- Promote your blog posts to your social networks and make it easy for clients to share posts that feature their photographs.
- Don’t overload your posts with photos—believe it or not, less is often more in that case.
- Don’t get tangled up in worries about being a good writer—the best way to communicate on your blog is to be conversational.
- Forget about SEO on your blog posts—it’s just another thing than can hobble your writing and hold you back. There are plenty of other places where SEO is important but blog posts aren’t one of them.
But what can you do if you’re not already busy with clients? Won’t you run out of ideas to blog about?
No, not at all! Your imagination is the only limiting factor here, and even if you’re not busy with photography sessions all the time, and you feel as though you don’t always have something to blog about, there are plenty of topics to talk about on your blog.
If you haven’t already downloaded your free copy of my guide with 23 ideas for your blog, you can get a hold of that by signing up using the form at the top of the page.
Let Your Business Hair Down A Bit On Social Media
Continuing on with the personality theme, the next place I want to touch on is social media.
This is where so many people seem to start going off-track with their marketing, especially on Facebook, because they mistake the social platform for a traditional marketing platform and as a place to broadcast the company message, instead of as a place to build and nurture relationships with clients.
Rather than posting updates about your latest promotion, offer, or limited-edition mini-sessions, consider engaging your fans instead with topics that interest them and then gently encouraging those who are most engaged over to your website to a landing page where they can sign up for something.
In other words, have a conversation with your fans first before promoting something that you know will be a good fit for them. If they don’t seem like a good fit then don’t push it on them.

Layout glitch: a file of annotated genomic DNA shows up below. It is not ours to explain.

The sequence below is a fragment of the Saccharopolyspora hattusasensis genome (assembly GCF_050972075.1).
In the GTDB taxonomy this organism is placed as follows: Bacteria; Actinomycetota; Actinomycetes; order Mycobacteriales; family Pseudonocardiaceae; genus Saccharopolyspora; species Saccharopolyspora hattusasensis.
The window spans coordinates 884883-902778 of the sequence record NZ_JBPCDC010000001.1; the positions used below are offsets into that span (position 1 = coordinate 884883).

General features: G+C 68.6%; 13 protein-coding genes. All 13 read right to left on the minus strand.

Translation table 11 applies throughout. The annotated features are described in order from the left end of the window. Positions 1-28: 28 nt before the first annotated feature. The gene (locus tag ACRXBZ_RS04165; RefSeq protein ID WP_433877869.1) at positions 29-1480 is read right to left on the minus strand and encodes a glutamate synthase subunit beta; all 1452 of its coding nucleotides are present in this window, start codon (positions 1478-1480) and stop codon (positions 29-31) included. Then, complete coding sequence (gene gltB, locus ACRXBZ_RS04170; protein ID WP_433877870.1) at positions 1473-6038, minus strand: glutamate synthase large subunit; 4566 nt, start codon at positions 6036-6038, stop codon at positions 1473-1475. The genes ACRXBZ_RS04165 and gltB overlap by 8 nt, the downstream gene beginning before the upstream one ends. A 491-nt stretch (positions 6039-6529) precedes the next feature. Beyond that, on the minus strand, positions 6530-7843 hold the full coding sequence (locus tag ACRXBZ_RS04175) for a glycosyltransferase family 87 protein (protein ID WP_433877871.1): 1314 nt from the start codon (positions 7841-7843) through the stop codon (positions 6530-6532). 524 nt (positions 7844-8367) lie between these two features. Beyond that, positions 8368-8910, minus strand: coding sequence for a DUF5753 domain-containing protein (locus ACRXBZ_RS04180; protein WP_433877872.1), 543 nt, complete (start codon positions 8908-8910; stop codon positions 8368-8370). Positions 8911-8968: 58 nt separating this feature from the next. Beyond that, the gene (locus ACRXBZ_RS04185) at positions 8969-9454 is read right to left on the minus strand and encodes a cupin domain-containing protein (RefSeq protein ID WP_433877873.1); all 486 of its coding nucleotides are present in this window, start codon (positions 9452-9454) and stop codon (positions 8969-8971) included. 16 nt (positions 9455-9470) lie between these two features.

Above all else, remember that social media is a very informal platform, so it’s okay to relax, let your hair down a bit, and have some fun with your fans.
Email Keeps You In Touch With Your Citizens
The last part of the online empire that I want to chat about is email marketing, and this is also an area that often causes some resistance at first because it’s natural for many of us to associate email marketing with spam.
And no one likes spam less than me.
But that’s not what it’s about at all!
Email marketing is, in fact, the most successful marketing channel we have available to us, even more effective in generating sales than social media, but we have to get over some of those preconceived ideas and start building an email list of interested people.
To do that, you’ll want to create something of value and interest to your ideal clients they can get in exchange for their email address, and then you can follow up with them via autoresponders and other emails.
Over time those people will remember who you are and will be more likely to respond to offers etc. as long as you use the majority of your emails to provide interest and value.
If you work hard to build your list over time, it will serve you very well into the future, as you’ll always have a ready made audience and you won’t feel as if you’re reinventing your business every day.
There’s obviously a lot more to all this, and you can check out another interview with Ian Brodie, where we talk about email marketing in a lot more detail to get some great tips and ideas.
So there you have it for today—building an online empire is the first step in creating a marketing system that will continue to work hard for you for as long as you have your business, and it’s all built on authenticity and those very important relationships you have with your prospects and clients.
In Why Marketing Often Fails When You’re Starting Out As A Professional Photographer we’re going to look at why most marketing efforts don’t perform as well as expected when you’re starting out or you don’t have a large audience, together with some ideas on how you can get around that obstacle.